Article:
Thank you so much. And I will now share my slides. I’m here to talk about …it’s a really nice transition from the first to second presentation to mine, because we talked a lot about the numbers, the structural side of things, the cost, and benefit numbers. And I’m going to talk about what a good paid leave policy looks like, and why it’s an essential part of the care infrastructure. And some of the opportunities that are out there to advocate for making sure that the care infrastructure is a priority for lawmakers. So I chose this image because pre pandemic, this was a pretty common narrative or image that was going around a lot about the economy that women share, the labor force is increasing. Women were becoming the most educated population and black women especially. And women were increasingly participating in the labor force. But this has always been a really incomplete photo incomplete picture, because it failed to account for the fact that so women as women enter the workforce at greater rates, they increasingly became breadwinners for their families. The breadwinner, meaning they brought home a significant share of their family’s income. But after work ends after the formal job ends, we’ve all heard of the second shift. And that is the other part of the reality that is that has been missing from this kind of Rosie the Riveter, rah rah imagery, because women also provide the majority of caregiving in families. And that’s something that generally they do on top of their full-time jobs. And what do you do if your caregiving responsibility conflicts with your paying job, you have to make a choice, a choice between taking time off work that is unpaid, losing out on pay for however long you need to be out, and possibly losing your job. Because a lot of people are not covered by the job protection of the FMLA versus not getting the care you need to stay healthy or get healthy. And because women are breadwinners and caregivers, being forced into making this choice doesn’t just hurt them, but their entire family because if they lose out on wages, their whole families losing out on wages, they lose out on care, their whole family is losing out on care. So this dilemma was already a crisis for millions of workers before the pandemic for the millions of workers who don’t have access to paid family and medical leave to their employers. But the pandemic has really thrown a spotlight on it as, as nama Tina Diane has highlighted just how precarious The situation was for so many working women. So pay leave is meant to be his policy solution that will provide that will provide a way for people to take care of their caregiving needs without risking their economic security. So just to get into formal definitions here, paid family and medical leave is paid time away from work to address serious personal or family health and caregiving issues that require more than a few days. So this is something beyond just the flu or, or a doctor’s visit. This is something like welcoming a new child to the family or dealing with recovering from childbirth or helping a parent go through cancer treatment, or recovering from a surgery. These are the types of medical events that we think of when we think of paid leave. And why is it important? You know, we’ve already talked a lot about this. But it’s, it’s worth repeating that everyone gets sick, everyone gets sick, and everyone needs to be able to financially support themselves. That’s the universal. If you don’t have money to pay the bills, you’re going to be in bad shape. If you don’t have, if you don’t have the ability to take care of yourself, when you get sick, you’re going to be in bad shape. So without paid leave, workers are forced to choose between forgoing care or losing their wages, it’s a lose-lose choice. And without leave, we see negative health outcomes. We see financial strain, and sometimes bankruptcy, temporary or even permanent exit from the workforce. And on the employer side of things, employers have lower retention, the higher turnover, they lose out on some of the benefits of morale and productivity that pateley have. And this is especially important now, getting rid of this impossible choice is especially important now, because the people who can least afford to make this choice are also the least likely to have access to leads. So the lowest paid workers are the least likely to have access to leave. The workers who are in industries that require a lot of public contact, are least likely to have access to paid leave, and so forth. So there are it’s not enough just to have paid leave, though, you have to have a policy that actually works for especially women of color, especially workers with disabilities, immigrants, people at the lowest range of the wage, core files. And it has to actually be, you know, realistic for the people who are who is meant to help. So when we But fortunately, several states have, have passed paid leave laws that have given us a number of lessons about what makes a good policy. So first of all, their pay leave policy needs to be universal to all types of employers and employees. That includes covering all sizes of employers includes low-wage or nontraditional workers, and independent contractors, as that phrase is used very broadly these days to mean both actual independent contractors and people who really work as employees that are classified as independent contractors. paid leave policy has to meet a comprehensive range of family and medical needs. So we go based on the definitions from the Family and Medical Leave Act, and some of the state programs that have passed. And we believe a comprehensive pay leave policy includes coverage for dealing with your own serious health condition for a family member with a serious health condition, bonding with a new child. And in some states, there’s even leave for caring for a family member who’s in the military, or addressing domestic or sexual violence. And when I say family member, it says here on the slide defined inclusively, and that is especially important, again, to make sure that this is the Paley’s works for the people it needs to work for. We know that families don’t come in a cookie cutter shape. There are people who have loving familial relationships who are not related by blood. People who have distant relations, but really are like siblings. And so we want any policy to recognize this range of of family relationships and care relationships and recognize their importance. A good public policy has to have enough leave that it actually will help most people be able to meet their health needs. We typically go with around 12 weeks although some of the states have gotten higher than that. It has to have sufficient wage replacement to be affordable for workers. So if you are making minimum wage and barely making ends meet, and then you take paid leave and find out you’re only going to be getting half of what you were paid. That’s not really realistic stuff. Because if you couldn’t, if you were living paycheck to paycheck before, having your pay cut in half, then it’s not going to be sufficient to get you through this, this health events. And then finally, it needs to be protected from retaliation and job loss. Again, this is different for you simple, if you can be fired for taking paid leave, then you don’t really have paid leave, because you don’t have the job security that you need to be able to take it and not and not be not faced retaliation. The last, the last stressful aspect of safely that makes something a good policy is that the stress of the funding structure has to be sustainable. So there are a lot of so the first question that gets asked anytime paid leave is brought up is who’s gonna pay for it? Do we make the employers pay, but only if they want to provide paid leave? Which is kind of a system we have right now? Do we say employers have to prove have to provide paid leave and they have to pay out of their own pockets? Do we say employers pay out of their own pockets, but we give them tax credits or other reimbursements? Do we require that they buy third-party insurance or do we you know, incentivize them to buy third-party insurance. And then the final model is social insurance, which is a state-run fund that consists of contributions very small contributions made by employers and employees on each paycheck. This model has a number of advantages. First, because it covers all employers and employees, you don’t have to worry about small business carve-outs or other whether a business can afford it out of pocket because as an insurance fund, everyone’s drawing from the same common fund. It eliminates this large upfront cost for employers, so they don’t have to pay for that leave out of their own pockets. And that, in turn, actually helps small businesses compete with larger businesses, who are often larger businesses not gonna afford to provide this leaves more readily than small businesses can. And so small businesses have hard hard time attracting the best employees. Providing having access to the social insurance can level the playing field for small businesses. Another aspect of it that’s really positive is that it’s not tied to a particular employer. So if you do lose your job, because your employer does retaliate, or you work multiple jobs, all or you or you know, you’ve had some other unique employment situation, you still be able to access paid leaves, because it’s not tied to your employer to benefit from the government. And then finally, it’s sustainably funded, we have learned from the states that have paid leave in place, that they’re able to fund these programs with a relatively small payroll contribution, less than 1%, typically, and that those contribution rates Don’t, don’t have to go up very high or, or increased a lot in order to meet the funding needs from year to year. So 10 states, including the District of Columbia, which I know is not a state, but it have active paid leave laws for that apply to the private sector. And that’s where we get all this evidence that I was telling you about, about how these programs work really well. No other there’s no other state model that has been tried out by the states because this one really is tried and true. on the federal level for what they have for paid leave on in federal law, there’s not much there. So in 2019, federal employees were given paid parental leave. And the National Partnership was instrumental in fighting for that. There were in 2020, for one of the first COVID relief bills, there was emergency paid sick leave and paid family and medical leave for certain reasons related to COVID. But that mandate expired at the end of 2020. it there, there are still some tax credits for employers to help them out if they decide to provide leave voluntarily, but there’s nothing that I’m guaranteed that leave. And then there are currently efforts underway have been for several years to enact permanent paid leave for, for public sector workers and to and private sector workers, and to expand the federal employee paid leave to all purposes and not just parental. So all this is that policy matters, the details of policies matter. and elected officials need to hear that care issues are at the top of people’s minds right now, they need to hear that people are you they need to hear the stories of people who are having trouble balancing their care obligations, or who whose childcare center closed or who, you know, don’t have the ability to sustainably take care of the people they need to. And that can take the form of calling offices, you should look up the bill number that I’ve given you here the family Act, which is the federal paid leave bill that we have worked on for several years, with our partners in the paid leave world. So you should see if your Congress member is his co sponsor, and if they’re not get on the phone and ask them why. And show up at their town halls and really make sure that elected officials understand that this is essential to getting the economy back up and running. And I say that because it’s not the land tech really well about this, but just to re-emphasize it. Care is the work that makes all of the work possible. I believe AI Jen poo, who is a, a very central figure in this movement, how that’s how she describes care work. And what we’ve learned in this last year is that without supportive without investments in care infrastructure, our society and our economy cannot function. And so we need to be making sure that lawmakers are hearing, hearing from people that these are paid leave is important to them. And that’s the care infrastructure and the care economy has gotten ignored for too long. So yeah, so these are some resources that we have available and my contact info and I look forward to taking your questions.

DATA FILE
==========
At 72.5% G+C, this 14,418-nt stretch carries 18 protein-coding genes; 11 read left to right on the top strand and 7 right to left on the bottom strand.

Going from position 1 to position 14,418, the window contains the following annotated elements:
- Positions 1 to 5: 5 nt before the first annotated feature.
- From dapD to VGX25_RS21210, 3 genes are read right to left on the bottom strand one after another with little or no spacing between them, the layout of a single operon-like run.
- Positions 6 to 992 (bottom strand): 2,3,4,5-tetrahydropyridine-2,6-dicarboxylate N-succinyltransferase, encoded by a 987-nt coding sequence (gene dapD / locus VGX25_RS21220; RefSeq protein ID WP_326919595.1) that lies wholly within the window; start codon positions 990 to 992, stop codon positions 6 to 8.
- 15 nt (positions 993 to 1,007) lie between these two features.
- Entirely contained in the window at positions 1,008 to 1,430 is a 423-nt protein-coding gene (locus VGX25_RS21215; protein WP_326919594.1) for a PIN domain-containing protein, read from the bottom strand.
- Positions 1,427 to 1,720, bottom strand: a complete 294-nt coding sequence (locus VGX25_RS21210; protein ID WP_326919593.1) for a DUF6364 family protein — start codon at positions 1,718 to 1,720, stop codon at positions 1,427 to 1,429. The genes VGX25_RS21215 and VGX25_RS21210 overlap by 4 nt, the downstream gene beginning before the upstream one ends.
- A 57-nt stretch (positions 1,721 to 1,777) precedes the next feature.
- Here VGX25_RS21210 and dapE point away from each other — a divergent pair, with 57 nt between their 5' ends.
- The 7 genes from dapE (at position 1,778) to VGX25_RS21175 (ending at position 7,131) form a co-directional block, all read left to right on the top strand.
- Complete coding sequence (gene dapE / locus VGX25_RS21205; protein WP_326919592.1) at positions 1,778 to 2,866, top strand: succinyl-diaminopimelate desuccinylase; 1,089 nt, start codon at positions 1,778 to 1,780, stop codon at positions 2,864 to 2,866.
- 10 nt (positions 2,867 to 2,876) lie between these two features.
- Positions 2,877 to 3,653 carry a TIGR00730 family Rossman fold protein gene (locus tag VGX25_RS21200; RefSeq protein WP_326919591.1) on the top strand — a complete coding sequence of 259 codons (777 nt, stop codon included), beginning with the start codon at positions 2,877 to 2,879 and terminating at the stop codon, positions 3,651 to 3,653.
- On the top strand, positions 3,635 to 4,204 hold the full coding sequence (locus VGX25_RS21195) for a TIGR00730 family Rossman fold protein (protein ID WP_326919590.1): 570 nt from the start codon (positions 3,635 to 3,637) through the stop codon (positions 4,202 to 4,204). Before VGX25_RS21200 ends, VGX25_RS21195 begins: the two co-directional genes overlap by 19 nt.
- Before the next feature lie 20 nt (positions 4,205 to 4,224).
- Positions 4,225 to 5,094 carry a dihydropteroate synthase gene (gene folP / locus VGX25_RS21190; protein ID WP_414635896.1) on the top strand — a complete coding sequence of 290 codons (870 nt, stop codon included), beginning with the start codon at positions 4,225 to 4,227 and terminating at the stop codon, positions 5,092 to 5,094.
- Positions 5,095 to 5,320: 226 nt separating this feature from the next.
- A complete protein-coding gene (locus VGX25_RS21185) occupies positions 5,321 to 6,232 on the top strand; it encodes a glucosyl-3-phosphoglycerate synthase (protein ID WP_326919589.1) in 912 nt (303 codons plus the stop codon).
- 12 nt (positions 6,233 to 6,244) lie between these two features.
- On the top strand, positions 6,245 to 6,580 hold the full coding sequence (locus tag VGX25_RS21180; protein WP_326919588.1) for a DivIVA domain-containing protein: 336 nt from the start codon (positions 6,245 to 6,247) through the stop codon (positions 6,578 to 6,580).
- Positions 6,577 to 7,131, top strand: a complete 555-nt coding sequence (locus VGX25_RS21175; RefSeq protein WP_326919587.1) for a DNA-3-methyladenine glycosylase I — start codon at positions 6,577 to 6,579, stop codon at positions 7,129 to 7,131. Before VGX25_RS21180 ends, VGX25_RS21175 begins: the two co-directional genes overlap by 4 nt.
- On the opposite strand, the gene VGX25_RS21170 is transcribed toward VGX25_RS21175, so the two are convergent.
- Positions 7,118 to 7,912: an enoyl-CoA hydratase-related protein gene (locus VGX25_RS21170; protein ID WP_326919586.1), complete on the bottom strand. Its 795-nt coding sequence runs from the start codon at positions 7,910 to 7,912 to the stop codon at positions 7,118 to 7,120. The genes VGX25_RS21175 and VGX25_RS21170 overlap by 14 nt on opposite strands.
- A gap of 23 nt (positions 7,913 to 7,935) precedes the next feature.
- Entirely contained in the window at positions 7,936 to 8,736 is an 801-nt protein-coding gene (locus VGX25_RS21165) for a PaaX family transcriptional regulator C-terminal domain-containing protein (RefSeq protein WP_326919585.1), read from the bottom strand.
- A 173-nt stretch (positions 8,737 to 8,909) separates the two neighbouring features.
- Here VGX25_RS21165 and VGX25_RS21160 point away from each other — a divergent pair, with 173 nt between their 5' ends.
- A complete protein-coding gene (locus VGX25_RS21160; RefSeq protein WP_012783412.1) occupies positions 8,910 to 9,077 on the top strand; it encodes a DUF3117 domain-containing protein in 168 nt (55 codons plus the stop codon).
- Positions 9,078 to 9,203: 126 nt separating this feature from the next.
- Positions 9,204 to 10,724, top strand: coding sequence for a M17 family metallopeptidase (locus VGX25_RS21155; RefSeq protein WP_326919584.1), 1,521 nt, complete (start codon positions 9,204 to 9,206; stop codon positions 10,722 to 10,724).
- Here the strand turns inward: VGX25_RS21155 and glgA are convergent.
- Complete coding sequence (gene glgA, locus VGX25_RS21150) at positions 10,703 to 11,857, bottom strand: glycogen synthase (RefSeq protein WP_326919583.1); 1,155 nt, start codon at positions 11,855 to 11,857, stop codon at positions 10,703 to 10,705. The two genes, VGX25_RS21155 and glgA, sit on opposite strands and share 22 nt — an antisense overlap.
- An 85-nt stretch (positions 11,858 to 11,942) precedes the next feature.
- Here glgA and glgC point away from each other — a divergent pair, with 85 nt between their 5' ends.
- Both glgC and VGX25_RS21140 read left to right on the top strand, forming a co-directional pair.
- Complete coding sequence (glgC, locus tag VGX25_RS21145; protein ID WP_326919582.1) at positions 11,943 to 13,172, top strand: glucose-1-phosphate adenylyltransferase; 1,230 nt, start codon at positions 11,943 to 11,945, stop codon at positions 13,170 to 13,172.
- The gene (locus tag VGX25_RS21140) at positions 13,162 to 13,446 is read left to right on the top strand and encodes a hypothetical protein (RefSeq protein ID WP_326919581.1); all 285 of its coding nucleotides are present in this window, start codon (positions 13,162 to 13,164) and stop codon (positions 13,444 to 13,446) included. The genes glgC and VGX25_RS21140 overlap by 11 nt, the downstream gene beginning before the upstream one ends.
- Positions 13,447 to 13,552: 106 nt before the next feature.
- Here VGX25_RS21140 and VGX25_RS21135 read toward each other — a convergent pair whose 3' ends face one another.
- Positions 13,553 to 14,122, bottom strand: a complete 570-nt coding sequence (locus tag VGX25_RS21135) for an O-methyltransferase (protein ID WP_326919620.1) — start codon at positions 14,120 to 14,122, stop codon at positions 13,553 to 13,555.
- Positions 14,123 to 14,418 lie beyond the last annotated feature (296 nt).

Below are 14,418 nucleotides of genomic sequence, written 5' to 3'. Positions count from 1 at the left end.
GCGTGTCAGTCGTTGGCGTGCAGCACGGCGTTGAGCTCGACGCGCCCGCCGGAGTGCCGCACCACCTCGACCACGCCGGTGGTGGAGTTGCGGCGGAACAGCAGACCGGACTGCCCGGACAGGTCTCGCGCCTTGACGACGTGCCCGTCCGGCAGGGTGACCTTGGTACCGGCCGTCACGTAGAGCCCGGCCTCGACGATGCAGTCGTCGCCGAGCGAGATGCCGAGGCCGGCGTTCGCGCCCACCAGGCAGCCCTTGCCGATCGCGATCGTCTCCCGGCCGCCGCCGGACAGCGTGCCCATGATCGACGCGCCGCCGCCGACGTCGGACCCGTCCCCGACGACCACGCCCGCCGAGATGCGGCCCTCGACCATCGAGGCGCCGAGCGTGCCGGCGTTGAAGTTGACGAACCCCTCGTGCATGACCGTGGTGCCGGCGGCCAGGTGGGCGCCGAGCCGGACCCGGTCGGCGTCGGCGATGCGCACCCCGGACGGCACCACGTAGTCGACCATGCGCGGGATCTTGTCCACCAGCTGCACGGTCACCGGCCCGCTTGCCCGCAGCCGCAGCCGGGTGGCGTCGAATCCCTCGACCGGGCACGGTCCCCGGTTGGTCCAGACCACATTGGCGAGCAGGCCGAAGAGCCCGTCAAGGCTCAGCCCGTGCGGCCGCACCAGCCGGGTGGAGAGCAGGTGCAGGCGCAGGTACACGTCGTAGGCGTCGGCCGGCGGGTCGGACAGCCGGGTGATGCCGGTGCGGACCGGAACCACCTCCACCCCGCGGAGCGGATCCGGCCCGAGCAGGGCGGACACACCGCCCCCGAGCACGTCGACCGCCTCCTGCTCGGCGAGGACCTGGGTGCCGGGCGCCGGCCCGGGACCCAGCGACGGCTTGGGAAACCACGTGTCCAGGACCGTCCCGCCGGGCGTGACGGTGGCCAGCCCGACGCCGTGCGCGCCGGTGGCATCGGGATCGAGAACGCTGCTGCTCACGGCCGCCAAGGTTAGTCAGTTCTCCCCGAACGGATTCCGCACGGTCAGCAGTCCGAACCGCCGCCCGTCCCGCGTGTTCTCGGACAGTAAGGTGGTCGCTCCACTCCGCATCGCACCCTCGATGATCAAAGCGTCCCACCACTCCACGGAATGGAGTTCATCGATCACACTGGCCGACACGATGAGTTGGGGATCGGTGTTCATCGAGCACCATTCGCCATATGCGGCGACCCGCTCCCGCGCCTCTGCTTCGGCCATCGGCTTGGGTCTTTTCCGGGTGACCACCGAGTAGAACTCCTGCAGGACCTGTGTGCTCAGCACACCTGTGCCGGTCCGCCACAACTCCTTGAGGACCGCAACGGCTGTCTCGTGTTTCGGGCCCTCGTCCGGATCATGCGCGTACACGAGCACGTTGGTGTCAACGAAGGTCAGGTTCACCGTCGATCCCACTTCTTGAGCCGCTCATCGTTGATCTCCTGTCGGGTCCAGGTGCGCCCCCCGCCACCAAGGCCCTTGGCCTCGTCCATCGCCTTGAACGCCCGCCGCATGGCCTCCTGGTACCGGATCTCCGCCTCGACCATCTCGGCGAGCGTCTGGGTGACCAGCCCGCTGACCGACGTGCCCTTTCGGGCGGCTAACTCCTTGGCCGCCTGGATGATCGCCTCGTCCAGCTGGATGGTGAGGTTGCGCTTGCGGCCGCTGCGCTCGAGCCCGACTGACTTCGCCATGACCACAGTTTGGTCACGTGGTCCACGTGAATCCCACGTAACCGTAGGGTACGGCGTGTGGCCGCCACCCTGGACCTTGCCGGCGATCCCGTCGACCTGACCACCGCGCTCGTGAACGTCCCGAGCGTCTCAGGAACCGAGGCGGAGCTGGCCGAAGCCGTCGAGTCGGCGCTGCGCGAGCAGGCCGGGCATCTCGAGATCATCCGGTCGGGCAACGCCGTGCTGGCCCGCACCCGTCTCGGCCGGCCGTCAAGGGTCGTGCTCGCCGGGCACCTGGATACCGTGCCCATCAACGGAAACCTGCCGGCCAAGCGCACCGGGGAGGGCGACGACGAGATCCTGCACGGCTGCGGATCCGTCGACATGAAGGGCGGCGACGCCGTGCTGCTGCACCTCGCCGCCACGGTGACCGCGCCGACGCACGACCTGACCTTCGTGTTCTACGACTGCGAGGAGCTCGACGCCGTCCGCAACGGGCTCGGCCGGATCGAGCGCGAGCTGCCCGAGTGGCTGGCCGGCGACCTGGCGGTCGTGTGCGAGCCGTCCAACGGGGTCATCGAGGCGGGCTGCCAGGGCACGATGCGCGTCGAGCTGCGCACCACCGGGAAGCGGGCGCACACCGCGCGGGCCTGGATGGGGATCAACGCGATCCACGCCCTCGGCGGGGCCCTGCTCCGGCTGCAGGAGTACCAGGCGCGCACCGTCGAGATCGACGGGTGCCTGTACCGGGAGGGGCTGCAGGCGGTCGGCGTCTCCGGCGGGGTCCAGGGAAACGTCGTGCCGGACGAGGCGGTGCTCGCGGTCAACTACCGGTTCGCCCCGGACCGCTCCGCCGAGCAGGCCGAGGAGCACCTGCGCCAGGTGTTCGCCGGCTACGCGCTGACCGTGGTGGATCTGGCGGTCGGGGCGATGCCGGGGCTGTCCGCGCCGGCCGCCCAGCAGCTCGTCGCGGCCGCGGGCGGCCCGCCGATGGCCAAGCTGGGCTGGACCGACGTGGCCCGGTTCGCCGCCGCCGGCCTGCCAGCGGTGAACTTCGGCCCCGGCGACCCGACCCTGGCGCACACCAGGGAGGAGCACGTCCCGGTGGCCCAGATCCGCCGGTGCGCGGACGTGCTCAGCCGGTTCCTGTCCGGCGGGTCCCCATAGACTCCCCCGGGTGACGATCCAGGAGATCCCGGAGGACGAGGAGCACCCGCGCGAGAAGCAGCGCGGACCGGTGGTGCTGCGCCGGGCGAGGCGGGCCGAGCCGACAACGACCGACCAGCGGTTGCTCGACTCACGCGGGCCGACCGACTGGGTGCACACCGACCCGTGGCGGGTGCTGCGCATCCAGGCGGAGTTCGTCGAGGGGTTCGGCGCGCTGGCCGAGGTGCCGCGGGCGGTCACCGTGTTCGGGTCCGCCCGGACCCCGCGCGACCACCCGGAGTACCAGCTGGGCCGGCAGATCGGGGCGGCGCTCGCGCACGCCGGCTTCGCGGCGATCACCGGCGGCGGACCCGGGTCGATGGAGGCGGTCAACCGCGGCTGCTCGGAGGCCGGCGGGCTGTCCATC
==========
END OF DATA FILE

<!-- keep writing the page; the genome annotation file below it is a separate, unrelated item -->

Terry 51:42